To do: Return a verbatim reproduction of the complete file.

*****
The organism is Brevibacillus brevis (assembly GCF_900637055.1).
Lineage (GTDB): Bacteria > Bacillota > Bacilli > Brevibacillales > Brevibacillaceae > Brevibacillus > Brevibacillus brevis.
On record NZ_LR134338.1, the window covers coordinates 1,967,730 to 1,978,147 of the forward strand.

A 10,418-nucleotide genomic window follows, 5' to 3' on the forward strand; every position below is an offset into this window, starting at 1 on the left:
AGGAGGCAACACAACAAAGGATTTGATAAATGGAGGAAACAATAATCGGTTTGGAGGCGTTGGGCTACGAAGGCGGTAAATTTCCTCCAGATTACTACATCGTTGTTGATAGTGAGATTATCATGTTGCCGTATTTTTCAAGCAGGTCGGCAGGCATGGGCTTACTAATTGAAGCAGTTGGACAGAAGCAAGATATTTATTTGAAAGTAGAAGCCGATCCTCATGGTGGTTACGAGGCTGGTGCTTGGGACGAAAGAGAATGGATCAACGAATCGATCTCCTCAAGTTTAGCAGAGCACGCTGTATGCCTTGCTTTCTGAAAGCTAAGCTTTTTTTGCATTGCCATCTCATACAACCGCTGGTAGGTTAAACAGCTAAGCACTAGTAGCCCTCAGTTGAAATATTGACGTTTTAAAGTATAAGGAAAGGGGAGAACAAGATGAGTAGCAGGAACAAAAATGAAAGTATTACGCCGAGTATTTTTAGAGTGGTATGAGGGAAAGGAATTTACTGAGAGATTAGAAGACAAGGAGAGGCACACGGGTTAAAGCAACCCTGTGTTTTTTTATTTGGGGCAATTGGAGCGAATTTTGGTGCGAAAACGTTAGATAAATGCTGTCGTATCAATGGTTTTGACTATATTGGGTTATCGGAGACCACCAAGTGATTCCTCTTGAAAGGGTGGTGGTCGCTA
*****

The organism is Brevibacillus brevis (assembly GCF_900637055.1).
Lineage (GTDB): Bacteria > Bacillota > Bacilli > Brevibacillales > Brevibacillaceae > Brevibacillus > Brevibacillus brevis.
On record NZ_LR134338.1, the window covers coordinates 1,967,730 to 1,978,147 of the forward strand.

A 10,418-nucleotide genomic window follows, 5' to 3' on the forward strand; every position below is an offset into this window, starting at 1 on the left:
AGGAGGCAACACAACAAAGGATTTGATAAATGGAGGAAACAATAATCGGTTTGGAGGCGTTGGGCTACGAAGGCGGTAAATTTCCTCCAGATTACTACATCGTTGTTGATAGTGAGATTATCATGTTGCCGTATTTTTCAAGCAGGTCGGCAGGCATGGGCTTACTAATTGAAGCAGTTGGACAGAAGCAAGATATTTATTTGAAAGTAGAAGCCGATCCTCATGGTGGTTACGAGGCTGGTGCTTGGGACGAAAGAGAATGGATCAACGAATCGATCTCCTCAAGTTTAGCAGAGCACGCTGTATGCCTTGCTTTCTGAAAGCTAAGCTTTTTTTGCATTGCCATCTCATACAACCGCTGGTAGGTTAAACAGCTAAGCACTAGTAGCCCTCAGTTGAAATATTGACGTTTTAAAGTATAAGGAAAGGGGAGAACAAGATGAGTAGCAGGAACAAAAATGAAAGTATTACGCCGAGTATTTTTAGAGTGGTATGAGGGAAAGGAATTTACTGAGAGATTAGAAGACAAGGAGAGGCACACGGGTTAAAGCAACCCTGTGTTTTTTTATTTGGGGCAATTGGAGCGAATTTTGGTGCGAAAACGTTAGATAAATGCTGTCGTATCAATGGTTTTGACTATATTGGGTTATCGGAGACCACCAAGTGATTCCTCTTGAAAGGGTGGTGGTCGCTA